Tool and Information Centric Design Process Modeling: Three Case Studies

Tool and Information Centric Design Process Modeling: Three Case Studies

William Stuart Miller (Clemson University, USA) and Joshua D. Summers (Clemson University, USA)
DOI: 10.4018/978-1-4666-1945-6.ch086
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Abstract

A new design process modeling approach focused on the information flow through design tools is discussed in this chapter. This approach is applied to three long term mechanical engineering design projects spanning 24 months, 12 months, and 4 months. These projects are used to explore the development of the new modeling approach. This is a first step in a broader effort in 1) modeling of design processes, 2) establishing case study research as a formal approach to design research, and 3) developing new design process tools. The ability of engineers to understand the dynamic nature of information throughout the design processes is critical to their ability to complete these tasks. Such understanding promotes learning and further exploration of the design process allowing the improvement of process models, the establishment of new research approaches, and the development of new tools. Thus, enhancing this understanding is the goal of this research effort.
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The Design Process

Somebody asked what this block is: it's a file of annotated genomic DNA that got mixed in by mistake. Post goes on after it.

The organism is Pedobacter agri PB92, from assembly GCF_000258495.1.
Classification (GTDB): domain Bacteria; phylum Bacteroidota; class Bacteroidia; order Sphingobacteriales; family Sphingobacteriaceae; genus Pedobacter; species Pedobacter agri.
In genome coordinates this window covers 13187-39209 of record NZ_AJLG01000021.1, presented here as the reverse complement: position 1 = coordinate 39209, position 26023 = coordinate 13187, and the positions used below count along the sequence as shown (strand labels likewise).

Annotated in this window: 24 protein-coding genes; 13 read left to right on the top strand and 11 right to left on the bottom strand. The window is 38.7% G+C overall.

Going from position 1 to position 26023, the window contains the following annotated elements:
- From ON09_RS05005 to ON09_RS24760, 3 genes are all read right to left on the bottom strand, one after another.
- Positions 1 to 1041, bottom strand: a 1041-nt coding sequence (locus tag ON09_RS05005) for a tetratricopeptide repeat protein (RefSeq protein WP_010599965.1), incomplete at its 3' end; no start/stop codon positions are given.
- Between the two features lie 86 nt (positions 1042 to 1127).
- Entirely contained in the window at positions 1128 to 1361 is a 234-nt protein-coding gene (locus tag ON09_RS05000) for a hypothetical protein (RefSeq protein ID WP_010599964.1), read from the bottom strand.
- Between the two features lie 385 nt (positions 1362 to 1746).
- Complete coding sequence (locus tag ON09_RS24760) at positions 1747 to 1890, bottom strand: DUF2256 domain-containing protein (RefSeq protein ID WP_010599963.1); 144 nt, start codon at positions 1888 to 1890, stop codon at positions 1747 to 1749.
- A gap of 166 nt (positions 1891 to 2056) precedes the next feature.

The design process is a flexible, high level, logical network of activities to be performed and/or design tools to be used for the entire act of designing an artifact, formed by choosing desirable candidate(s) from a set of viable activities/design tools based on certain objectives (Hazelrigg, 1998). The design process is the collaboration of scientific “know how” with mental and physical steps being taken toward the goal of arriving at a satisfying solution (Simon, Kotovsky, & Cagan, 2001). It is a social activity which allows the generation of physical and intellectual property from mental organization and physical tasks (Leifer & Tang, 1988). Engineers perform design processes often with varying degrees of success. The goal of the research presented here is to enhance the ability of designers to understand and therefore complete design processes.

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